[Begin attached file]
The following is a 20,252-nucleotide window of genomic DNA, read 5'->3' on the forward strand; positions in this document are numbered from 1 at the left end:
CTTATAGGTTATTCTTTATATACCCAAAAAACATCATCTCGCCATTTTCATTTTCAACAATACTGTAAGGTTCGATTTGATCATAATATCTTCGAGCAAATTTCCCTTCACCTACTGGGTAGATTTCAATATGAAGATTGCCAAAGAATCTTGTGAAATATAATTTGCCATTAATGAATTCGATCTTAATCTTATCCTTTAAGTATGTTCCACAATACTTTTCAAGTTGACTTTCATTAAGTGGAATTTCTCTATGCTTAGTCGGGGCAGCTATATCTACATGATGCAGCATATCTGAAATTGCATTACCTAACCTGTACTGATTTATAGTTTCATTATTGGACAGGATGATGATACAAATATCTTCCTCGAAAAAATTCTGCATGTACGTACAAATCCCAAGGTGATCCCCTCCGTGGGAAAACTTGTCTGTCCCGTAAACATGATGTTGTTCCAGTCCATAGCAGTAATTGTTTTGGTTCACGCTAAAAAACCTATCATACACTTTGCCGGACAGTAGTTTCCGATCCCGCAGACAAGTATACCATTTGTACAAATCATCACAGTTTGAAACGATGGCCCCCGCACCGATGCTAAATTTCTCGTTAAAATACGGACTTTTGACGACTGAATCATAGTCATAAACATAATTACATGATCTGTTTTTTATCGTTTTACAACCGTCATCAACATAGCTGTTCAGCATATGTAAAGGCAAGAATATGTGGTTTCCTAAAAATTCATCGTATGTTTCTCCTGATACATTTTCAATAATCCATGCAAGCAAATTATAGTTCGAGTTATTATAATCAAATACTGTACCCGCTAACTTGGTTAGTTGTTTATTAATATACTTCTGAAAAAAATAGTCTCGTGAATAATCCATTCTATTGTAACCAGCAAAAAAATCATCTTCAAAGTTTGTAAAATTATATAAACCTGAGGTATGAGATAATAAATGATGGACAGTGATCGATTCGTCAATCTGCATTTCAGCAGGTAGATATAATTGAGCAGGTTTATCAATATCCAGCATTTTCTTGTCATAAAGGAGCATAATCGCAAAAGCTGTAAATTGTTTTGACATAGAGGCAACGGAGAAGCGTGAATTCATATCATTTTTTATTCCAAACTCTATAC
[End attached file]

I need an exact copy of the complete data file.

The following is a 20,252-nucleotide window of genomic DNA, read 5'->3' on the forward strand; positions in this document are numbered from 1 at the left end:
CTTATAGGTTATTCTTTATATACCCAAAAAACATCATCTCGCCATTTTCATTTTCAACAATACTGTAAGGTTCGATTTGATCATAATATCTTCGAGCAAATTTCCCTTCACCTACTGGGTAGATTTCAATATGAAGATTGCCAAAGAATCTTGTGAAATATAATTTGCCATTAATGAATTCGATCTTAATCTTATCCTTTAAGTATGTTCCACAATACTTTTCAAGTTGACTTTCATTAAGTGGAATTTCTCTATGCTTAGTCGGGGCAGCTATATCTACATGATGCAGCATATCTGAAATTGCATTACCTAACCTGTACTGATTTATAGTTTCATTATTGGACAGGATGATGATACAAATATCTTCCTCGAAAAAATTCTGCATGTACGTACAAATCCCAAGGTGATCCCCTCCGTGGGAAAACTTGTCTGTCCCGTAAACATGATGTTGTTCCAGTCCATAGCAGTAATTGTTTTGGTTCACGCTAAAAAACCTATCATACACTTTGCCGGACAGTAGTTTCCGATCCCGCAGACAAGTATACCATTTGTACAAATCATCACAGTTTGAAACGATGGCCCCCGCACCGATGCTAAATTTCTCGTTAAAATACGGACTTTTGACGACTGAATCATAGTCATAAACATAATTACATGATCTGTTTTTTATCGTTTTACAACCGTCATCAACATAGCTGTTCAGCATATGTAAAGGCAAGAATATGTGGTTTCCTAAAAATTCATCGTATGTTTCTCCTGATACATTTTCAATAATCCATGCAAGCAAATTATAGTTCGAGTTATTATAATCAAATACTGTACCCGCTAACTTGGTTAGTTGTTTATTAATATACTTCTGAAAAAAATAGTCTCGTGAATAATCCATTCTATTGTAACCAGCAAAAAAATCATCTTCAAAGTTTGTAAAATTATATAAACCTGAGGTATGAGATAATAAATGATGGACAGTGATCGATTCGTCAATCTGCATTTCAGCAGGTAGATATAATTGAGCAGGTTTATCAATATCCAGCATTTTCTTGTCATAAAGGAGCATAATCGCAAAAGCTGTAAATTGTTTTGACATAGAGGCAACGGAGAAGCGTGAATTCATATCATTTTTTATTCCAAACTCTATAC